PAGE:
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J Spinal Disord. 1998 Jun;11(3):192-6.

Neurologic deterioration after cervical spinal cord injury.

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Orthopaedic Surgery Clinic, Uniformed Services, University of the Health Service, Keesler AFB, Biloxi, Mississippi, USA.


Neurologic deterioration after cervical spinal cord injury (SCI) at a regional spinal cord center was examined. This study examined the incidence of neurologic deterioration as well as associated risk factors in our patient population. Up to 5.8% of cervical SCI patients have been noted to deteriorate neurologically after admission. Risk factors have been early surgery, halo application, traction, and Stryker frame rotation. All cervical SCI patients admitted between 1978 and 1993 who had neurologic deterioration were studied for characteristics of their event, operative status, risk factors, mortality, and neurologic return at 1 year postinjury. Patients were divided into minor and major groups based on the degree of neurologic loss. Nineteen of 1,031 patients were identified as neurologically deteriorated (1.84%). There were 8 major and 11 minor group patients. The average time from injury to deterioration was 3.95 days. Of 10 patients undergoing surgery at < or =5 days, 8 deteriorated postoperatively. Potential risk factors were ankylosing spondylitis (three patients), sepsis (four patients), and intubation (four patients). Neurologic recovery at 1 year showed that 11 of 12 patients were improved. Neurologic deterioration occurred in 1.84% of our patients. Deteriorations were associated with surgery at <5 days after injury, ankylosing spondylitis, sepsis, and intubation.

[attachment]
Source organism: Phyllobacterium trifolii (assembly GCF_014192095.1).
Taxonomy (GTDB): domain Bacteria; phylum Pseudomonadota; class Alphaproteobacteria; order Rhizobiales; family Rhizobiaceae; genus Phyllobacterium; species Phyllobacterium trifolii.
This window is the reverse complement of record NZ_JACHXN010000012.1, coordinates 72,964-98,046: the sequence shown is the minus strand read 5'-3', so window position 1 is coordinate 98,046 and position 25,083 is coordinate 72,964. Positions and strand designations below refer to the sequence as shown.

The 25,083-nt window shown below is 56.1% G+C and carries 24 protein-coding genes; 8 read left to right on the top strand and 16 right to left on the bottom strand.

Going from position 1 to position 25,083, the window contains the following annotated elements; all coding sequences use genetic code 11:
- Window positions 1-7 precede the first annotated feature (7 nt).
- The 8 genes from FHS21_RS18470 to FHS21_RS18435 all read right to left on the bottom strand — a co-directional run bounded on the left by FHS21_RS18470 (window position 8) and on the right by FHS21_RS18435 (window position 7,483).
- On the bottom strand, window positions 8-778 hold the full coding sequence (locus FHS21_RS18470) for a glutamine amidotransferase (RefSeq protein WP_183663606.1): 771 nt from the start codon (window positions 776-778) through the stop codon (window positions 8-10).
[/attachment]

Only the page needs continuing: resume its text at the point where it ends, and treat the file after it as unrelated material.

[Indexed for MEDLINE]

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